(2021) Dramedy (Columbia/Netflix) Kevin Hart, Alfre Woodard, Lil Rel Howley, DeWanda Wine, Melody Hurd, Paul Reiser, Anthony Carrigan, Deborah Ayorinde, Frankie R. Faison, Thedra Porter, Holly Gauthier-Franel, Ellen David, Julie Trépanier, Julian Casey, Anne Day-Jones, Teneisha Collins, Maria Herrera, Anthony Kavanaugh, Puja Uppal. Directed by Paul Weitz
Some actors fill a niche, and pretty much stick to it their entire careers. Most actors, however, feel a need to branch out, to flex their dramatic (or comedic) wings and fly out into uncertain winds. Sometimes the result is a steep drop into a faceplant on the tarmac. However, when the landing is stuck, the actor then faces the double-edge sword of raised bars and higher expectations.
Kevin Hart has mostly played irascible immature men conning their way through life, but in this film, based on the experiences of author Matthew Logelin as chronicled in his book Two Kisses for Maddy, Hart plays Logelin, a tech engineer in Boston who is about to be a dad. His wife Liz (Ayorinde) gives birth to a beautiful baby girl, but a pulmonary embolism cuts short her life.
Now Matt faces the daunting task of being a single father and a grieving widower. He is devastated by the grief, but doesn’t have time to let it be front and center; he’s got a career to deal with and a baby to take care of, even though he doesn’t have a clue how to do it. Initially, he gets help from his mom (Porter) and his somewhat overbearing other-in-law Marion (Woodard) who are willing to stay much longer than they are welcome, but Matt is firm; he can do this, although Marion has her doubts. She exacts from him a promise that if it gets to be too much that he’ll move back to Minnesota – where he met his wife – and where Marion can keep a better eye on him.
Hart delivers a career-defining performance here. He dials back the volume and emphasizes Matt’s loneliness and humanity without sacrificing the confusion and loneliness he feels. He’s so unprepared for being a dad that he doesn’t even know what colic is – and let’s not get started about the joys of assembling a stroller. His Matt has skated through, notorious for procrastinating until he realizes he is in a situation where he simply can’t afford to put anything off, particularly when it comes to his daughter. And the love he feels for Maddy (Hurd) shows through in every frame.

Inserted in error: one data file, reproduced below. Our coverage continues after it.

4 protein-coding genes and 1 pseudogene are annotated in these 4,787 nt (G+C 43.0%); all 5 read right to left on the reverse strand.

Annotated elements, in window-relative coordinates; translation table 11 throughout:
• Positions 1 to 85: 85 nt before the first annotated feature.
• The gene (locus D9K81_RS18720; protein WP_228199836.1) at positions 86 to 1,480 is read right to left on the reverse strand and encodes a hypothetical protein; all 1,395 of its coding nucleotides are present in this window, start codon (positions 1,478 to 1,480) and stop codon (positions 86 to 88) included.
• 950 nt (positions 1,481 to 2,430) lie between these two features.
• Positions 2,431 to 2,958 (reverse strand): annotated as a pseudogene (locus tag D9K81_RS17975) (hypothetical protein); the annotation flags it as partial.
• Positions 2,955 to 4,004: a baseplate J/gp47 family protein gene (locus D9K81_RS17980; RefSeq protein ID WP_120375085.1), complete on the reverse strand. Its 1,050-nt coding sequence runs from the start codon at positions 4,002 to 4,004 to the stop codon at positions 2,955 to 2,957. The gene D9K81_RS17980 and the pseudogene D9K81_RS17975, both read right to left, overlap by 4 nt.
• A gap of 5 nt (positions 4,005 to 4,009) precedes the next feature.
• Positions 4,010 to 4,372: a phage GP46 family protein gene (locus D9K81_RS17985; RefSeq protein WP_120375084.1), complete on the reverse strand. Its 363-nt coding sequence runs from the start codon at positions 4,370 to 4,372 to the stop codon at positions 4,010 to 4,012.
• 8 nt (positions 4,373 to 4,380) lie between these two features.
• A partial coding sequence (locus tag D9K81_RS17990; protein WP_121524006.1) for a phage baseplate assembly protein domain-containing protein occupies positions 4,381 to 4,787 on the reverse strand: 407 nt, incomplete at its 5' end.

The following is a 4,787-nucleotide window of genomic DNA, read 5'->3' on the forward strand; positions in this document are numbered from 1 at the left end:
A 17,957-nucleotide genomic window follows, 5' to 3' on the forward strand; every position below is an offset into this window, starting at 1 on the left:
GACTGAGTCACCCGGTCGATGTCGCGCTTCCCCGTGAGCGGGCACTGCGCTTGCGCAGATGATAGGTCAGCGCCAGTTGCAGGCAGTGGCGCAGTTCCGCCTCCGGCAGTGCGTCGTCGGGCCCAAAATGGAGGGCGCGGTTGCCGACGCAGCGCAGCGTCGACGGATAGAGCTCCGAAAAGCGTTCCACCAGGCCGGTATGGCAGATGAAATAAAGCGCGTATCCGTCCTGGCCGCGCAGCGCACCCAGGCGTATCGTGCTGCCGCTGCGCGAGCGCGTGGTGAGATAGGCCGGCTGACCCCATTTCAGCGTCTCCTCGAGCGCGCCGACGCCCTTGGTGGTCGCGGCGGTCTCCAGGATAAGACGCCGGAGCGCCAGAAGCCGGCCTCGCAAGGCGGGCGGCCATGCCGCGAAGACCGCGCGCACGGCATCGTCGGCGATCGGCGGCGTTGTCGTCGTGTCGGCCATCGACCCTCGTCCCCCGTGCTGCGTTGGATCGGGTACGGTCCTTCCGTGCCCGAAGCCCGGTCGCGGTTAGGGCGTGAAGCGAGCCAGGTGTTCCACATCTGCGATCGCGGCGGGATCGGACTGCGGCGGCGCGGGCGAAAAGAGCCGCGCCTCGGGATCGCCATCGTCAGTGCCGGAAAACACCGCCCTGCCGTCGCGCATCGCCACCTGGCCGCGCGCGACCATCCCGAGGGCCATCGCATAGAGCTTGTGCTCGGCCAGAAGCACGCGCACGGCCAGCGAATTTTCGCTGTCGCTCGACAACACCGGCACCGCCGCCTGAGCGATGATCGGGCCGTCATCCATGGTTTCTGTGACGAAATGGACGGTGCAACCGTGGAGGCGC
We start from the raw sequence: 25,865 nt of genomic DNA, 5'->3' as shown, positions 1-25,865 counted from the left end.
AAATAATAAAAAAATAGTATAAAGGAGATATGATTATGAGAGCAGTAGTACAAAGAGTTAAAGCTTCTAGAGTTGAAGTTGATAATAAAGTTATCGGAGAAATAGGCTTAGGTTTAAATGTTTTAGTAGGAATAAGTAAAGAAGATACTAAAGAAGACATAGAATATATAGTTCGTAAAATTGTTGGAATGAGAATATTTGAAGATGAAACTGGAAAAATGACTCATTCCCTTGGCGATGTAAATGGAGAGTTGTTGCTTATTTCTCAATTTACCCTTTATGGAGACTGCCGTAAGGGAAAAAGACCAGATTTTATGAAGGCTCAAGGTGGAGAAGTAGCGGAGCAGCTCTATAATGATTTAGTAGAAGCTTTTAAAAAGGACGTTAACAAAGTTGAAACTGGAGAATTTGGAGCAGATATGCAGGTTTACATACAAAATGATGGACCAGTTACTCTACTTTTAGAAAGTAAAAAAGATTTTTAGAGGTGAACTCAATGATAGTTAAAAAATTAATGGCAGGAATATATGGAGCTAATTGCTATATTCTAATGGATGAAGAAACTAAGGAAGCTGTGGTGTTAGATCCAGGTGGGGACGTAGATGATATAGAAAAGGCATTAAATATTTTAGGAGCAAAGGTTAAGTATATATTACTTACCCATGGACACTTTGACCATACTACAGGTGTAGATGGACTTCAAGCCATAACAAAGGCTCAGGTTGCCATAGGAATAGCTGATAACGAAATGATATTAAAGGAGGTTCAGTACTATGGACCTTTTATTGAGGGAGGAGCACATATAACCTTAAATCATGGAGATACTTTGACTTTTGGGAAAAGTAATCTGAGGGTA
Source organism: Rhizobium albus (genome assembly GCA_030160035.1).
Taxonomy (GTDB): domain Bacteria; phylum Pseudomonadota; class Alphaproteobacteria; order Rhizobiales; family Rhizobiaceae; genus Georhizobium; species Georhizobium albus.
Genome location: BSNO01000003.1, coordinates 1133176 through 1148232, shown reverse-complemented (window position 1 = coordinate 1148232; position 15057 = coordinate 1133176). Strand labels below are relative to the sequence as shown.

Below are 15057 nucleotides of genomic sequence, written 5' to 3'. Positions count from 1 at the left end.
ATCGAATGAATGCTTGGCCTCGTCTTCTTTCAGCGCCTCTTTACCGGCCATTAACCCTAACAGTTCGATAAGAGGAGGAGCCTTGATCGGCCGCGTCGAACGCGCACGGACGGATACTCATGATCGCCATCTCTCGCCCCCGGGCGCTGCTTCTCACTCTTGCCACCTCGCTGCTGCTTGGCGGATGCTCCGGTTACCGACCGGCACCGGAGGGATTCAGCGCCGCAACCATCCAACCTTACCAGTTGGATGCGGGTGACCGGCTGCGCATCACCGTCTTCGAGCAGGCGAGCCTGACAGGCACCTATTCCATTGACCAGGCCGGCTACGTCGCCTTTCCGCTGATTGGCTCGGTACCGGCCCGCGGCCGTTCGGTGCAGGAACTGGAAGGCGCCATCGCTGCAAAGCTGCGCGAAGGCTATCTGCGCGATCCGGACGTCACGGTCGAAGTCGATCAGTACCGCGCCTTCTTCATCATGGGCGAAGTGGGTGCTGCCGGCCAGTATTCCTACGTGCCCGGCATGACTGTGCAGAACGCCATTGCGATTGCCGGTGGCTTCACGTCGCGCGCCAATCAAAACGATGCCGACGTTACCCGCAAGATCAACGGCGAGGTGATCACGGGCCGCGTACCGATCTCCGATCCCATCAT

Movies like this can easily become maudlin and manipulative but with the sure hand of Weitz (About a Boy) at the helm, it never descends into either pitfall. The movie does occasionally stumble; the character of Jordan (Howley), Matt’s immature best friend, is a little too over-the-top for the film. However, it does better in pointing out the difference in the ways men and women approach parenthood; women get it far more intuitively than men do (for the most part – there are always exceptions) but Weitz wisely doesn’t let this descend into a “men are buffoons who couldn’t tie their shoelaces without women” tone that movies sometimes descend into.
What we have here is a really good movie about the challenges of facing single fatherhood alone. It is well-acted with a great ensemble cast and the interplay between Hart and Woodard is priceless. This is easily one of the best movies that the streamer has delivered to its subscribers (although to be fair the movie was originally intended for theatrical release until COVID put a stop to it) and if you have a Netflix subscription, this one should be on your radar.
REASONS TO SEE: Hart gives his best performance by a mile. Great chemistry between Woodard and Hart. Really gets how men fumble around for what women understand intuitively.
REASONS TO AVOID: Howley’s Jordan character may be a bit TOO inappropriate.
FAMILY VALUES: There is adult thematic material and some brief profanity.
TRIVIAL PURSUIT: Channing Tatum was originally going to play the role of Matt when the project was first announced in 2015, but couldn’t get it to work in his schedule; he remained on board as an executive producer.
BEYOND THE THEATERS: Netflix
CRITICAL MASS: As of 8/6/21: Rotten Tomatoes: 66% positive reviews; Metacritic: 53/100.
COMPARISON SHOPPING: Parenthood
FINAL RATING: 8/10
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